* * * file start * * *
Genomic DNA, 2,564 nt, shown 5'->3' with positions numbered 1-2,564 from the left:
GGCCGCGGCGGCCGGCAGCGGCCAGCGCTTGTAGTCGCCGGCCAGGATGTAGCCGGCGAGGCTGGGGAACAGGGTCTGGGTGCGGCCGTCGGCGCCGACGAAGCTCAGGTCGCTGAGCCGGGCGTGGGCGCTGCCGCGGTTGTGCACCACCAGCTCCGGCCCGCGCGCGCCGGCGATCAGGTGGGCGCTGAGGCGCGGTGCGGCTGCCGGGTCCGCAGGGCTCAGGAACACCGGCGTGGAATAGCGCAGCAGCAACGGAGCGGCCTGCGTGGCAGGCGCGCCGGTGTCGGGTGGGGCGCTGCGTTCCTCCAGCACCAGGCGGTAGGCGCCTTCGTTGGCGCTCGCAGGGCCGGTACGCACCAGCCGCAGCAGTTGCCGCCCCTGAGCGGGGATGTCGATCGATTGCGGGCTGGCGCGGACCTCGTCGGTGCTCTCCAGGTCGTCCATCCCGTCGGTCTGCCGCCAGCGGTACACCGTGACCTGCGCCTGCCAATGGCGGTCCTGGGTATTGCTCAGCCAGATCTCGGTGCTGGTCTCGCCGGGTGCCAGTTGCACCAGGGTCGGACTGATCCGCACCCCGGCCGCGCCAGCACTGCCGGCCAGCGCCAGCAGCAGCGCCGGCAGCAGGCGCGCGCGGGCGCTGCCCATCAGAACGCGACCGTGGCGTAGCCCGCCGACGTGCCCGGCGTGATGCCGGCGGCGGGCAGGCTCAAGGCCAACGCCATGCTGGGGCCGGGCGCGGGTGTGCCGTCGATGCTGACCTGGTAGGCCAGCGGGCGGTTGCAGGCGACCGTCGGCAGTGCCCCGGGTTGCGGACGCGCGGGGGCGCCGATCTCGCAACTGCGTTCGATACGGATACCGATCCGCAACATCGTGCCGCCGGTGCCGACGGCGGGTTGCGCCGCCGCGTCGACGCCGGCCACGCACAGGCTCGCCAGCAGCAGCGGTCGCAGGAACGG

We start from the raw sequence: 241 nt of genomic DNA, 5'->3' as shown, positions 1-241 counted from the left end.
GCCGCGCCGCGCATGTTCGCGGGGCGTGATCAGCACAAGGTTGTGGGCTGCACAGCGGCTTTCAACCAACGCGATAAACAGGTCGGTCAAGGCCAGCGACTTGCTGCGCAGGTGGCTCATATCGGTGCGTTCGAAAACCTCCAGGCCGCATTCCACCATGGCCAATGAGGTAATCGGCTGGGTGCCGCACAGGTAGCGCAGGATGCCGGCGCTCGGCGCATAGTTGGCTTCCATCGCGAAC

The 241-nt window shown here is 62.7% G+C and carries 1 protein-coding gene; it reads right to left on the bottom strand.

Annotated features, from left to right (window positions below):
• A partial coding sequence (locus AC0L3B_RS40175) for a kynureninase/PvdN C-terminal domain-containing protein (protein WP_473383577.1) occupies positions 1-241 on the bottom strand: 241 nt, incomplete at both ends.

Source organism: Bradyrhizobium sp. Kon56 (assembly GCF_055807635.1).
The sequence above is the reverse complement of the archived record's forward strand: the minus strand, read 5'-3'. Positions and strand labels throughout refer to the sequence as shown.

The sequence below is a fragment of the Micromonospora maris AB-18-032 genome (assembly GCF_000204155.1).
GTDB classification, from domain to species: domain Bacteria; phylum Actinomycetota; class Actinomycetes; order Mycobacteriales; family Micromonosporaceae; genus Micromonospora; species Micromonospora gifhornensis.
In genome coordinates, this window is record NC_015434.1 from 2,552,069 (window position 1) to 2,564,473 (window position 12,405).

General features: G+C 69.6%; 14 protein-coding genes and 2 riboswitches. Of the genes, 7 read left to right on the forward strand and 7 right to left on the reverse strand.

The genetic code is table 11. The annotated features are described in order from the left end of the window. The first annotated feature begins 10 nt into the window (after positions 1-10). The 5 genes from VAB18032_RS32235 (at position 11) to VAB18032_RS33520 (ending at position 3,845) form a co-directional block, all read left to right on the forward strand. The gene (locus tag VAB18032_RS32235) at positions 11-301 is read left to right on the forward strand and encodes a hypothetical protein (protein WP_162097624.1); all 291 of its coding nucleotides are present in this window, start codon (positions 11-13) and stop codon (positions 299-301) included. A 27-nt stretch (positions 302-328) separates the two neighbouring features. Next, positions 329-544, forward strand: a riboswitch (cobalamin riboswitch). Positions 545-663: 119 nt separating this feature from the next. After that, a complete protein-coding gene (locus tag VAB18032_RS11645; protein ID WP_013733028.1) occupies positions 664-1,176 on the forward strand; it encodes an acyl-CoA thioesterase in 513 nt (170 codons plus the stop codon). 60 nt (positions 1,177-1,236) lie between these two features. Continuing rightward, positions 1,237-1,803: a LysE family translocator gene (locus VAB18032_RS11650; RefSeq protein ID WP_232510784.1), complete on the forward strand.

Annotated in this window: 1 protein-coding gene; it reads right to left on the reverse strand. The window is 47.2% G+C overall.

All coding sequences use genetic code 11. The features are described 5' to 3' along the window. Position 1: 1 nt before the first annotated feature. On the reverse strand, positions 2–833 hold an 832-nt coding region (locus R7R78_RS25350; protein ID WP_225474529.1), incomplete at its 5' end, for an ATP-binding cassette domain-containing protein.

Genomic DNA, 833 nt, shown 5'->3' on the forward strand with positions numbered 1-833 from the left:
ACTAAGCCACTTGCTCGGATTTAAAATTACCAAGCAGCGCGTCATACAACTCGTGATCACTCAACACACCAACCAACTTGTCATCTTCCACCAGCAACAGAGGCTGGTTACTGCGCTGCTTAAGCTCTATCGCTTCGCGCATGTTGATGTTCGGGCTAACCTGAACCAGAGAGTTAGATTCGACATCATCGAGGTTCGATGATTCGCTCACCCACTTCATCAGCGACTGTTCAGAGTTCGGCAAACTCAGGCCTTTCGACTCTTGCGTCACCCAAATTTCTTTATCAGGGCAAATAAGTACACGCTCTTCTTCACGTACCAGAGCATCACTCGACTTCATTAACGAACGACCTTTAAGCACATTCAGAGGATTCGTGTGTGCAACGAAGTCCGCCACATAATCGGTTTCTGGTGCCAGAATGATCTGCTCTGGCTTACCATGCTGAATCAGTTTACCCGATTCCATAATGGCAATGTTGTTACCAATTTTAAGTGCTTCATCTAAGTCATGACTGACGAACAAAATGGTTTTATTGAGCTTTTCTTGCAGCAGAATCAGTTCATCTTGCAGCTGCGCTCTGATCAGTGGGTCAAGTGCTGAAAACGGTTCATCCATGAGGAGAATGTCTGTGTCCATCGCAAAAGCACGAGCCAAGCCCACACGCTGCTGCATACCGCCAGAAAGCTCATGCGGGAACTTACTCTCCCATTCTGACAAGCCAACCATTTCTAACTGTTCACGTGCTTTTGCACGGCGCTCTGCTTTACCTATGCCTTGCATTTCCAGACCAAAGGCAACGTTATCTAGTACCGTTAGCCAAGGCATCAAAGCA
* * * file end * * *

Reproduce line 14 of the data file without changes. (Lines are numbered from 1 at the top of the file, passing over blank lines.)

The genetic code is table 11. The annotated features are described in order from the left end of the window. The first annotated feature begins 10 nt into the window (after positions 1-10). The 5 genes from VAB18032_RS32235 (at position 11) to VAB18032_RS33520 (ending at position 3,845) form a co-directional block, all read left to right on the forward strand. The gene (locus tag VAB18032_RS32235) at positions 11-301 is read left to right on the forward strand and encodes a hypothetical protein (protein WP_162097624.1); all 291 of its coding nucleotides are present in this window, start codon (positions 11-13) and stop codon (positions 299-301) included. A 27-nt stretch (positions 302-328) separates the two neighbouring features. Next, positions 329-544, forward strand: a riboswitch (cobalamin riboswitch). Positions 545-663: 119 nt separating this feature from the next. After that, a complete protein-coding gene (locus tag VAB18032_RS11645; protein ID WP_013733028.1) occupies positions 664-1,176 on the forward strand; it encodes an acyl-CoA thioesterase in 513 nt (170 codons plus the stop codon). 60 nt (positions 1,177-1,236) lie between these two features. Continuing rightward, positions 1,237-1,803: a LysE family translocator gene (locus VAB18032_RS11650; RefSeq protein ID WP_232510784.1), complete on the forward strand.